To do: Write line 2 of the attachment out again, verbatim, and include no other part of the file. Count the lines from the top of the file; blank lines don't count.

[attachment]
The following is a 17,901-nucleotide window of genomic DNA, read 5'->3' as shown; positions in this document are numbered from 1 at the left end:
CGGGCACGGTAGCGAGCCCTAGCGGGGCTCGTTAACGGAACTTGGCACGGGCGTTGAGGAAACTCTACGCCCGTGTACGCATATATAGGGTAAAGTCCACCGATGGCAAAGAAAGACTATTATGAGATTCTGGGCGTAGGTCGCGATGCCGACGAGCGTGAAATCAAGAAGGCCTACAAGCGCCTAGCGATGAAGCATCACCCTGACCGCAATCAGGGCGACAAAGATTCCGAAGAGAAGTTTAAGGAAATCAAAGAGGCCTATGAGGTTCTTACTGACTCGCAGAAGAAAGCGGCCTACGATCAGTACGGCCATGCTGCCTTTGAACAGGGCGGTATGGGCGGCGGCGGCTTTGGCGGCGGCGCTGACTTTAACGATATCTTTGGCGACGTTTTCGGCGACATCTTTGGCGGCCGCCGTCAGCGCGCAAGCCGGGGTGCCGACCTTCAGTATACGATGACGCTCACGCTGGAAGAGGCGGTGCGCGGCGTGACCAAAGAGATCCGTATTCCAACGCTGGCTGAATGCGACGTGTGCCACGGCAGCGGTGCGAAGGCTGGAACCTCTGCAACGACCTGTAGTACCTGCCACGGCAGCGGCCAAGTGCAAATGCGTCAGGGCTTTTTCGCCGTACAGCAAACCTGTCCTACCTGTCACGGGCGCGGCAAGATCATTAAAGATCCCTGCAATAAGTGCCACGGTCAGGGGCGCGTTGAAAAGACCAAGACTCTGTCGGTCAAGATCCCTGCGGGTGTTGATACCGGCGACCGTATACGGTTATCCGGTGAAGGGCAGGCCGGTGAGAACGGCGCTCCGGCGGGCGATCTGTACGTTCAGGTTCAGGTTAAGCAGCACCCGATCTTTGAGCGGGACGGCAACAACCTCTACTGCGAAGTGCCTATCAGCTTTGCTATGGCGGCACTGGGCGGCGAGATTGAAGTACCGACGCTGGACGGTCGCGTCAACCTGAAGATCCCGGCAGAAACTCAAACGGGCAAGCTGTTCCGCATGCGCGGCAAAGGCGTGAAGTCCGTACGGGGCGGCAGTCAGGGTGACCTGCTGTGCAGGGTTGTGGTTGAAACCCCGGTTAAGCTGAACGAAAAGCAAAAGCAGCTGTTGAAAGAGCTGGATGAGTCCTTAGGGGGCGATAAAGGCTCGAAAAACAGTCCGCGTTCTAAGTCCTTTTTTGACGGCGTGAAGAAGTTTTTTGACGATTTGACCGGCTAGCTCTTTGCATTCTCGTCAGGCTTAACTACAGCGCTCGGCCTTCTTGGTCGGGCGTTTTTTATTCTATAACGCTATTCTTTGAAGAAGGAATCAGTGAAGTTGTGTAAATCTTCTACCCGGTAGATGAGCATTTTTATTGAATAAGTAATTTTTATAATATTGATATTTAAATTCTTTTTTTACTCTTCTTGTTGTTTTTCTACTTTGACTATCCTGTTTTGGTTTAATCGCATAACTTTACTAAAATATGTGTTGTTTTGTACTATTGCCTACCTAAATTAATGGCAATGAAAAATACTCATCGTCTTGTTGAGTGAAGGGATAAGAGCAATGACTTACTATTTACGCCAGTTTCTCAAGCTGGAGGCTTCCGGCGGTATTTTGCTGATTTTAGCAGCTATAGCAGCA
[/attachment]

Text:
CGGGCACGGTAGCGAGCCCTAGCGGGGCTCGTTAACGGAACTTGGCACGGGCGTTGAGGAAACTCTACGCCCGTGTACGCATATATAGGGTAAAGTCCACCGATGGCAAAGAAAGACTATTATGAGATTCTGGGCGTAGGTCGCGATGCCGACGAGCGTGAAATCAAGAAGGCCTACAAGCGCCTAGCGATGAAGCATCACCCTGACCGCAATCAGGGCGACAAAGATTCCGAAGAGAAGTTTAAGGAAATCAAAGAGGCCTATGAGGTTCTTACTGACTCGCAGAAGAAAGCGGCCTACGATCAGTACGGCCATGCTGCCTTTGAACAGGGCGGTATGGGCGGCGGCGGCTTTGGCGGCGGCGCTGACTTTAACGATATCTTTGGCGACGTTTTCGGCGACATCTTTGGCGGCCGCCGTCAGCGCGCAAGCCGGGGTGCCGACCTTCAGTATACGATGACGCTCACGCTGGAAGAGGCGGTGCGCGGCGTGACCAAAGAGATCCGTATTCCAACGCTGGCTGAATGCGACGTGTGCCACGGCAGCGGTGCGAAGGCTGGAACCTCTGCAACGACCTGTAGTACCTGCCACGGCAGCGGCCAAGTGCAAATGCGTCAGGGCTTTTTCGCCGTACAGCAAACCTGTCCTACCTGTCACGGGCGCGGCAAGATCATTAAAGATCCCTGCAATAAGTGCCACGGTCAGGGGCGCGTTGAAAAGACCAAGACTCTGTCGGTCAAGATCCCTGCGGGTGTTGATACCGGCGACCGTATACGGTTATCCGGTGAAGGGCAGGCCGGTGAGAACGGCGCTCCGGCGGGCGATCTGTACGTTCAGGTTCAGGTTAAGCAGCACCCGATCTTTGAGCGGGACGGCAACAACCTCTACTGCGAAGTGCCTATCAGCTTTGCTATGGCGGCACTGGGCGGCGAGATTGAAGTACCGACGCTGGACGGTCGCGTCAACCTGAAGATCCCGGCAGAAACTCAAACGGGCAAGCTGTTCCGCATGCGCGGCAAAGGCGTGAAGTCCGTACGGGGCGGCAGTCAGGGTGACCTGCTGTGCAGGGTTGTGGTTGAAACCCCGGTTAAGCTGAACGAAAAGCAAAAGCAGCTGTTGAAAGAGCTGGATGAGTCCTTAGGGGGCGATAAAGGCTCGAAAAACAGTCCGCGTTCTAAGTCCTTTTTTGACGGCGTGAAGAAGTTTTTTGACGATTTGACCGGCTAGCTCTTTGCATTCTCGTCAGGCTTAACTACAGCGCTCGGCCTTCTTGGTCGGGCGTTTTTTATTCTATAACGCTATTCTTTGAAGAAGGAATCAGTGAAGTTGTGTAAATCTTCTACCCGGTAGATGAGCATTTTTATTGAATAAGTAATTTTTATAATATTGATATTTAAATTCTTTTTTTACTCTTCTTGTTGTTTTTCTACTTTGACTATCCTGTTTTGGTTTAATCGCATAACTTTACTAAAATATGTGTTGTTTTGTACTATTGCCTACCTAAATTAATGGCAATGAAAAATACTCATCGTCTTGTTGAGTGAAGGGATAAGAGCAATGACTTACTATTTACGCCAGTTTCTCAAGCTGGAGGCTTCCGGCGGTATTTTGCTGATTTTAGCAGCTATAGCAGCA